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SK was a young girl when a year-old woman convinced her to travel out of her home province to look for work. But, after she'd lost her mother's jewelry as payment for the trip, SK was sold into Phnom Penh's sex trade. SK, who asked that her name not be used, became part of Cambodia's vibrant sex industry, forced to take drugs and "perform services for guests" of a karaoke parlor.
She would take little pink pills and see up to four men each night and only escaped by jumping out a window and calling her father to come and get her. Now 15, SK is safe at home in Kampong Speu, but her family is filing suit with provincial authorities to bring her abductors to justice and appealing to the government to do more to stop trafficking. I wanted to commit suicide I now think my life has no value, and no future. I think it is my bad karma. Human trafficking in sex and labor continues to plague Cambodia.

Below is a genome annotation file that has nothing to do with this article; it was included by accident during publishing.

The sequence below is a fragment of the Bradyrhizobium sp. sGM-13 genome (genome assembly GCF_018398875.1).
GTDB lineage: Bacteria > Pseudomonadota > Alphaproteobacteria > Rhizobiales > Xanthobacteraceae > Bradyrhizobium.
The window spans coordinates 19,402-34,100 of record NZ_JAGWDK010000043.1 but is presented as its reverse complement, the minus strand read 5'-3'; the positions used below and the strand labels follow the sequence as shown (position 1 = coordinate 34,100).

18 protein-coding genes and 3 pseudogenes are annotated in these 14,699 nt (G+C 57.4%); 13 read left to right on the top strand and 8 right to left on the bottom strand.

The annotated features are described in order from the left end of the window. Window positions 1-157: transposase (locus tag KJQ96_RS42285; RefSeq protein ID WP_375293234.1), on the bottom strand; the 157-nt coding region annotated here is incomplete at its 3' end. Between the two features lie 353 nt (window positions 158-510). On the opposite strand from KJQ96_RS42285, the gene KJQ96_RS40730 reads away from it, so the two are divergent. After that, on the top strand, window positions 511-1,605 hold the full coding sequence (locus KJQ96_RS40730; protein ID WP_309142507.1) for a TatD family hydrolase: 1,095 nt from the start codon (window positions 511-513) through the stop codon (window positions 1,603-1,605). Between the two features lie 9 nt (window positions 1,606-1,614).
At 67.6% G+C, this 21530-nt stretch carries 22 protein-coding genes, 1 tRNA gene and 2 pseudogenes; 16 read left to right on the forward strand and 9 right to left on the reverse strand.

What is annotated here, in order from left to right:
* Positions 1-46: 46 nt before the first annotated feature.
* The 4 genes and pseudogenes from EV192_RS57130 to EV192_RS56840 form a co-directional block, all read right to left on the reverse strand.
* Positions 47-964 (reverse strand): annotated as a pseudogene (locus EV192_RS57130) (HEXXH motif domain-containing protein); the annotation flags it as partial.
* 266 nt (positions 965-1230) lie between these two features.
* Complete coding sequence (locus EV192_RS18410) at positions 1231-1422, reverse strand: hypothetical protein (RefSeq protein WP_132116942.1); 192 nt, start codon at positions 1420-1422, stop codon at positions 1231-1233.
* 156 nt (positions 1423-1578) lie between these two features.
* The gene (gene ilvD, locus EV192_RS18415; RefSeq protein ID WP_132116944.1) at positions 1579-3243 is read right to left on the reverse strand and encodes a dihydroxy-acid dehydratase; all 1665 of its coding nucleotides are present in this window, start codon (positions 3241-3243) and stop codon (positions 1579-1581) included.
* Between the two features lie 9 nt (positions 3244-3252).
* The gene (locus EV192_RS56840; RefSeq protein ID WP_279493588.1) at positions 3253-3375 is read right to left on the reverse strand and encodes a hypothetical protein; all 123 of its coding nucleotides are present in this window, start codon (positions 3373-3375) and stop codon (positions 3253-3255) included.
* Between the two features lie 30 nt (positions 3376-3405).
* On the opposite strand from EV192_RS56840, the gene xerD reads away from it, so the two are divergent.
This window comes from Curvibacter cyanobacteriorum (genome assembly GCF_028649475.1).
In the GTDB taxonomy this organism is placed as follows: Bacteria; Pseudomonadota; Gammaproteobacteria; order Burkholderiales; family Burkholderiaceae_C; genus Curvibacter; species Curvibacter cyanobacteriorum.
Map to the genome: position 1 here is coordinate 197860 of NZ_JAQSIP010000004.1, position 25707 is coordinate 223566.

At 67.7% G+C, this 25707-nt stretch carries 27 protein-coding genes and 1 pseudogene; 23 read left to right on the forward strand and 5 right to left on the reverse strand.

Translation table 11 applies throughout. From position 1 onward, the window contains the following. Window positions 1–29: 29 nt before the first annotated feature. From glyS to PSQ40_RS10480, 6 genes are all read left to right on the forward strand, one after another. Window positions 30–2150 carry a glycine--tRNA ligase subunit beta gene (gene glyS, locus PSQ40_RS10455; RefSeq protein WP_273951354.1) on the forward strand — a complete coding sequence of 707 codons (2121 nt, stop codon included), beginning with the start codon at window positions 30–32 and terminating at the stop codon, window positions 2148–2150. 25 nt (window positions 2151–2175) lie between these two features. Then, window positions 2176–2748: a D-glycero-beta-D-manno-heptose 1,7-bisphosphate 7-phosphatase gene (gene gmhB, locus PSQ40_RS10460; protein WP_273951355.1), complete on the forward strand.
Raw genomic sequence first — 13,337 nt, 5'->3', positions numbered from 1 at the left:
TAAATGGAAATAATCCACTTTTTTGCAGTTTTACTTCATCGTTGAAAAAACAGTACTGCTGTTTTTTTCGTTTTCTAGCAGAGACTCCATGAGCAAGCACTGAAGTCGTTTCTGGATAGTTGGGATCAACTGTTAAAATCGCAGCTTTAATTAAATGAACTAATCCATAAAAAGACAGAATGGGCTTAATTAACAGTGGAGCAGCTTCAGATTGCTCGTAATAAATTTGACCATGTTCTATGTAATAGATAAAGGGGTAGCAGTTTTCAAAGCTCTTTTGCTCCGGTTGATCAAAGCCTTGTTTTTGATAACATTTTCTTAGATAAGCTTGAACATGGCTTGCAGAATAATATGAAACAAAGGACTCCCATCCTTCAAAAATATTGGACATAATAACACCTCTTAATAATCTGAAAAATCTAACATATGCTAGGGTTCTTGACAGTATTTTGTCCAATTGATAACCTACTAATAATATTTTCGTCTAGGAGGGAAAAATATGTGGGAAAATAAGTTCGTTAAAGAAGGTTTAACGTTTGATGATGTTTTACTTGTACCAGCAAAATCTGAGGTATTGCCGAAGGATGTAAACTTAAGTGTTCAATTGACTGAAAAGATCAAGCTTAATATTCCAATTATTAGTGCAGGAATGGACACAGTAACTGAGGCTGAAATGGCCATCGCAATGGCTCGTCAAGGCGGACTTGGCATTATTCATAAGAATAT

SK's story highlights an industry that new laws have so far been able to eradicate. Young girls from the provinces still fall prey to recruiters, who promise legitimate work to the naive and desperate and have little fear of the law.
When the police, the courts arrest them and then free them, claiming lack of evidence, it is wrong. The perpetrators must be punished according to the law. Many victims of sex trafficking report similar hopelessness, and they often blame themselves or feel their lives are irreparably damaged.
But Kek Galabru said women like SK are victims and must be helped. If we go to the police, the police just take money and don't work for us. If we go to the court, the court just takes the money and doesn't work for us.